Why the Rich Get Richer: A Story in Stats & Charts

These stats were reported in multiple sources between 2007 and 2011.

• In 1988, the income of an average American taxpayer was $33,400, adjusted for inflation. Fast forward 20 years, and not much had changed: The average income was still just $33,000 in 2008, according to IRS data.

• 216K new jobs were created in March 2011…

• Out of 216K new jobs, nearly half are in the services sector. 29K are in temp work.

•    In the United States, the average federal worker now earns 60% MORE than the average worker in the private sector.

•    The top 1 percent of U.S. households own nearly twice as much of America’s corporate wealth as they did just 15 years ago.

• 6.3 percent of the U.S. population is currently living in poverty, according to USA Today. One percent of the U.S. population has experienced homelessness.

•    In America today, the average time needed to find a job has risen to a record 35.2 weeks.

This chart shows job recovery after past recessions versus today…

•    More than 40 percent of Americans who actually are employed are now working in service jobs, which are often very low paying.

•    For the first time in U.S. history, more than 40 million Americans are on food stamps, and the U.S. Department of Agriculture projects that number will go up to 43 million Americans in 2011.

•    This is what American workers now must compete against: in China a garment worker makes approximately 86 cents an hour and in Cambodia a garment worker makes approximately 22 cents an hour.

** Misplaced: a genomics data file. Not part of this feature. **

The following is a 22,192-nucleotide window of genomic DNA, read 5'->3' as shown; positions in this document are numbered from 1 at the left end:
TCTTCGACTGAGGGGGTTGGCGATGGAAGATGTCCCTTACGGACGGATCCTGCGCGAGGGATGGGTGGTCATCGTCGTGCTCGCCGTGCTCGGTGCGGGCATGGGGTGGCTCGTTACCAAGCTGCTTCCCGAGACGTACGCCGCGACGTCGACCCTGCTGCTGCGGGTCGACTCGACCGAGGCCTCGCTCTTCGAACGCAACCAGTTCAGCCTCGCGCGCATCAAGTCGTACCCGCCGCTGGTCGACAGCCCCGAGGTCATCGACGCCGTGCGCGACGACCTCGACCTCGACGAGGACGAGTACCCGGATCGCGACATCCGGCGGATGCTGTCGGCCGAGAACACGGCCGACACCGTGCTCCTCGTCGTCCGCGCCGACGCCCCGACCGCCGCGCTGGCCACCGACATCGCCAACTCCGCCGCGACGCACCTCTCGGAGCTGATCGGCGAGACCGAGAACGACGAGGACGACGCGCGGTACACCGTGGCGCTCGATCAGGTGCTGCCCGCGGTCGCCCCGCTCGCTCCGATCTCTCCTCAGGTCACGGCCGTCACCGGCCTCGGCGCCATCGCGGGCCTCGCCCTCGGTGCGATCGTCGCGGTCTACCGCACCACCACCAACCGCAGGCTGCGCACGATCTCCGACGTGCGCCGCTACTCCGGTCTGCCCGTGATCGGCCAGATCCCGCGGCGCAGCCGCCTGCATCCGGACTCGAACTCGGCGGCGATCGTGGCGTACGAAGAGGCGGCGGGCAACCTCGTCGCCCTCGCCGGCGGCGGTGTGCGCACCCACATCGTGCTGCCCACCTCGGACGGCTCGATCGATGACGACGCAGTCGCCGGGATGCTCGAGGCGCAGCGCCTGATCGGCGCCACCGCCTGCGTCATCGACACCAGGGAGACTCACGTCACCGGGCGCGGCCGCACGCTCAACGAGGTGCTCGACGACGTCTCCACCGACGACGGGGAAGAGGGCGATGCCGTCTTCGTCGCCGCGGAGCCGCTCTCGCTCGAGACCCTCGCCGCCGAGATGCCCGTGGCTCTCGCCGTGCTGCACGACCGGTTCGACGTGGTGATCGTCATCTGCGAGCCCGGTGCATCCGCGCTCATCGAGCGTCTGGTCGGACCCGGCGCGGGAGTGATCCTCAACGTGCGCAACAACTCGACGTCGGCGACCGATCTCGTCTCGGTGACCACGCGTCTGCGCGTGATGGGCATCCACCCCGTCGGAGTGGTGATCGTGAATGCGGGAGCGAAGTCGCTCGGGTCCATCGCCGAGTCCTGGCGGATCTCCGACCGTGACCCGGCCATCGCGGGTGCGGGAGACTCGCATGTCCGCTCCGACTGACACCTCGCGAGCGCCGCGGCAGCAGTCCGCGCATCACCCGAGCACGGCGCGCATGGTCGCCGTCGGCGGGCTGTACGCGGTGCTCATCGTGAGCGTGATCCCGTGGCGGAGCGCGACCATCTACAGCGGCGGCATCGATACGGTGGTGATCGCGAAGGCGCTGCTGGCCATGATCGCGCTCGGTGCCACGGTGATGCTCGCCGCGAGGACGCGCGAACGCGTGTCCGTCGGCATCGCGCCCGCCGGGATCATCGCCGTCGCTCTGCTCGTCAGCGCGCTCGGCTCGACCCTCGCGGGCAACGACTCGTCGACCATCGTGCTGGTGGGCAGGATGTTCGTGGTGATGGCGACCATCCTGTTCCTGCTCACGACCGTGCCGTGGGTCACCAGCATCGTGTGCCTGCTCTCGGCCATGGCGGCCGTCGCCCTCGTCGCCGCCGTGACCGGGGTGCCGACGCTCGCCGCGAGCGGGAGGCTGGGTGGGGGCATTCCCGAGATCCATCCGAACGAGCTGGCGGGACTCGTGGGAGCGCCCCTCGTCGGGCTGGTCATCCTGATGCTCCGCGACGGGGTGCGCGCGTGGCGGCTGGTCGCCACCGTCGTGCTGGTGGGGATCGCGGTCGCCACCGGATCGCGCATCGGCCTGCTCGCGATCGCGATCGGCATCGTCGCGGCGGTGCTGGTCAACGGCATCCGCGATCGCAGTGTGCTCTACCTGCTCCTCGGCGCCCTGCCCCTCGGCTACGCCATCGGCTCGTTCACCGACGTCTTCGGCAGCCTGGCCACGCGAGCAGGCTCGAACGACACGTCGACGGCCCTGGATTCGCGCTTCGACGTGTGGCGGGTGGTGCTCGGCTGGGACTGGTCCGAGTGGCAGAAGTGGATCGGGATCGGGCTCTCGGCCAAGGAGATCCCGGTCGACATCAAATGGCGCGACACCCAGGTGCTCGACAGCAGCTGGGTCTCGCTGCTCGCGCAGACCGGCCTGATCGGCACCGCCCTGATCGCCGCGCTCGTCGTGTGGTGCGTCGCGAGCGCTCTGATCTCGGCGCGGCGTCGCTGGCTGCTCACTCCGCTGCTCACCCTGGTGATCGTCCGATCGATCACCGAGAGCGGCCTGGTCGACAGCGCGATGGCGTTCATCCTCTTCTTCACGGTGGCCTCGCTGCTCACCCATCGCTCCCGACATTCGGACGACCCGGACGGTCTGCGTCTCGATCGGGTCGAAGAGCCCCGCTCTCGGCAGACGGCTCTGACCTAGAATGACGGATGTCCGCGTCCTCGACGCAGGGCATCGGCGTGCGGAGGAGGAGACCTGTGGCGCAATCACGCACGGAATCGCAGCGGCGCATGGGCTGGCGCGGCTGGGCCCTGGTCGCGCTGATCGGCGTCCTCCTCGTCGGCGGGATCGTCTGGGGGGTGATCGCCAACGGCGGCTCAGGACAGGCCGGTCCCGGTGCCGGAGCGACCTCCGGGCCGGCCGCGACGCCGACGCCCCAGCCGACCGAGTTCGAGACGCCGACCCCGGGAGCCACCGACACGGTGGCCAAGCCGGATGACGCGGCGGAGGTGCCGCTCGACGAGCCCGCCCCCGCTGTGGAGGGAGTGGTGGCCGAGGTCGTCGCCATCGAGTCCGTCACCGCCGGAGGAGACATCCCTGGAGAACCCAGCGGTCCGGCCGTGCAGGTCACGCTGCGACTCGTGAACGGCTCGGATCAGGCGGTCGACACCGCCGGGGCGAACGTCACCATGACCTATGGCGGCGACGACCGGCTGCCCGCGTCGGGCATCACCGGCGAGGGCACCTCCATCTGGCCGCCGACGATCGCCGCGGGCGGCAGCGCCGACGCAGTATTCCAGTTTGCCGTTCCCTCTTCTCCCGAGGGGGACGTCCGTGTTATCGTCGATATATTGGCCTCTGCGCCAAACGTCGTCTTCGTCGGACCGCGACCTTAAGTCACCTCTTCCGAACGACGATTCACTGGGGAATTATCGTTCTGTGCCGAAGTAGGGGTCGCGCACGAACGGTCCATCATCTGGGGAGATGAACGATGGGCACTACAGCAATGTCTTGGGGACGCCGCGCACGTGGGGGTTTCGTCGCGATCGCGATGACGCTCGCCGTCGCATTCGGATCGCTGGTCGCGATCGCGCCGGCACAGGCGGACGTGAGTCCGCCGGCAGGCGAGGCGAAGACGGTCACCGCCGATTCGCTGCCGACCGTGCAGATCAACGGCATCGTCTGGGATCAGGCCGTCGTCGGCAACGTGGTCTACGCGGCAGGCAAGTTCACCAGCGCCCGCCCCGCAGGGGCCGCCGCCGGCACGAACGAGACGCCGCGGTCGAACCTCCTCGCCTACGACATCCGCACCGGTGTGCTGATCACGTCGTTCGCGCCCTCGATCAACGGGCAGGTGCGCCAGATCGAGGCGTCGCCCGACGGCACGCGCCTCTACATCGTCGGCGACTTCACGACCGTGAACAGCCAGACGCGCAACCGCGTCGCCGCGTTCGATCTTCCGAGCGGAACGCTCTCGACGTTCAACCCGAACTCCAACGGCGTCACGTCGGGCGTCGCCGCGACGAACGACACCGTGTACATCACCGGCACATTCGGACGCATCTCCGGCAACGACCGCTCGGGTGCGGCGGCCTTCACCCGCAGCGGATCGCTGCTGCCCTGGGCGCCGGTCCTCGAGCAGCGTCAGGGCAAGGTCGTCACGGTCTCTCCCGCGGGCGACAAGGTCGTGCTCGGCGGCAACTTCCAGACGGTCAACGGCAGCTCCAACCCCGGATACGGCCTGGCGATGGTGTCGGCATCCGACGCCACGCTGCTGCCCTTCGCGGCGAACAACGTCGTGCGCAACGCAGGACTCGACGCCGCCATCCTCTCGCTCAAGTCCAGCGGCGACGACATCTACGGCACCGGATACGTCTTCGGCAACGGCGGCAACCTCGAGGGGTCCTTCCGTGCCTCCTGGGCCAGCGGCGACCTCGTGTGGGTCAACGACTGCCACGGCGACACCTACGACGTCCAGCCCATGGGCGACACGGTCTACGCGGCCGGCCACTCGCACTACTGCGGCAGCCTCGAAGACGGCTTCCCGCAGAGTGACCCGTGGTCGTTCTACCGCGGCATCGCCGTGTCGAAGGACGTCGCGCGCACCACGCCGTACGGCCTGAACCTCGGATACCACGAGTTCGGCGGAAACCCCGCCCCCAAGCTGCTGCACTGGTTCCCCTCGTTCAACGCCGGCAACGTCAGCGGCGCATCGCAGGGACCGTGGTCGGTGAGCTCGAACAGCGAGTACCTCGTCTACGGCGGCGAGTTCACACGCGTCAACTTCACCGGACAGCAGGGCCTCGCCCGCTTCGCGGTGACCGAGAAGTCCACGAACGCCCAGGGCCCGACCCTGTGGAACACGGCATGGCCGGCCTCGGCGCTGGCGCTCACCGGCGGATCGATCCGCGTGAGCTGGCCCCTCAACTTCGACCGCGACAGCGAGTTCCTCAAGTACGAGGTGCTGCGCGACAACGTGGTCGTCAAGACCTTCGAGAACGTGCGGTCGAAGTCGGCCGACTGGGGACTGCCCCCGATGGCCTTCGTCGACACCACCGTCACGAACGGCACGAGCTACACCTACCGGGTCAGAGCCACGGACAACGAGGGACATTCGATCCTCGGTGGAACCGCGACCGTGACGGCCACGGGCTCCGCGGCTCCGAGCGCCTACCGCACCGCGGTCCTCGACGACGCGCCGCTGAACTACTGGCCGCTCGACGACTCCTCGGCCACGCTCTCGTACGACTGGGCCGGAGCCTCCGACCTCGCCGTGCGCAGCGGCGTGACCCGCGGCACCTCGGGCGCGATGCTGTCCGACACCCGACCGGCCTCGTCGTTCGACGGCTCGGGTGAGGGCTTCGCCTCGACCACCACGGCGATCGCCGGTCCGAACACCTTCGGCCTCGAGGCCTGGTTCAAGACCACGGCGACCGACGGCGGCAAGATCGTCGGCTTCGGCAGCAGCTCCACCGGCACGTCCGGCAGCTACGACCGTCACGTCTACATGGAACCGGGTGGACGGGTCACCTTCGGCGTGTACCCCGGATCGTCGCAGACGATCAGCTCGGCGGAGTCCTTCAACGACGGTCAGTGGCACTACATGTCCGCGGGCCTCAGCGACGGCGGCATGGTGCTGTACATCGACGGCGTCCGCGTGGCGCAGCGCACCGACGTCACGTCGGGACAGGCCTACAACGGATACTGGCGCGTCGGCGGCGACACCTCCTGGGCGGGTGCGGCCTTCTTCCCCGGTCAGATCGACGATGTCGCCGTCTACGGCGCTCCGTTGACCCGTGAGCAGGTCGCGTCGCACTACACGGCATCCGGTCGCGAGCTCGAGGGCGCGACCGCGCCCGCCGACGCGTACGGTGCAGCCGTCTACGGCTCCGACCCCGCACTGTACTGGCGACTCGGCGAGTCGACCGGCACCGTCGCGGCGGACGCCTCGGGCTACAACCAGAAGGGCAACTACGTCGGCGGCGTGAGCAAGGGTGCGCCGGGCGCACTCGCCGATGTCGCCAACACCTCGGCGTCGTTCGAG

• A group called Wider Opportunities for Women (WOW) has developed a formula that suggests the average single worker needs to earn $30,012 a year – nearly twice the federal minimum wage – to cover basic expenses. Single parents require nearly twice the income ($57,756) to support two children, while dual-income households with children require $67,920. (source)

• CEO bonuses at 50 major corporations jumped a median of 30.5%, the bigest gain in at least three years, according to a study of the first batch of corporate pay disclosures by consulting firm Hay Group for The Wall Street Journal. (source)

• The 10 “highest-paid CEO layoff leaders” ranked in the report include the CEO of Hewlett-Packard, Mark Hurd, who earned $24.2 million in 2009 as the company laid off 6,400 workers and Walmart CEO Michael Duke, who earned $19.2 million as the company laid off 13,350 workers. (source)

CEOs’ pay as a multiple of the average worker’s pay, 1960-2007

•    61 percent of Americans “always or usually” live paycheck to paycheck, which was up from 49 percent in 2008 and 43 percent in 2007.

•    For the first time in U.S. history, banks own a greater share of residential housing net worth in the United States than all individual Americans put together.

•    83 percent of all U.S. stocks are in the hands of 1 percent of the people (source)

•    66 percent of the income growth between 2001 and 2007 went to the top 1% of all Americans.

•    36 percent of Americans say that they don’t contribute anything to retirement savings.

•    43 percent of Americans have less than $10,000 saved up for retirement.

•    24 percent of American workers say that they have postponed their planned retirement age in the past year.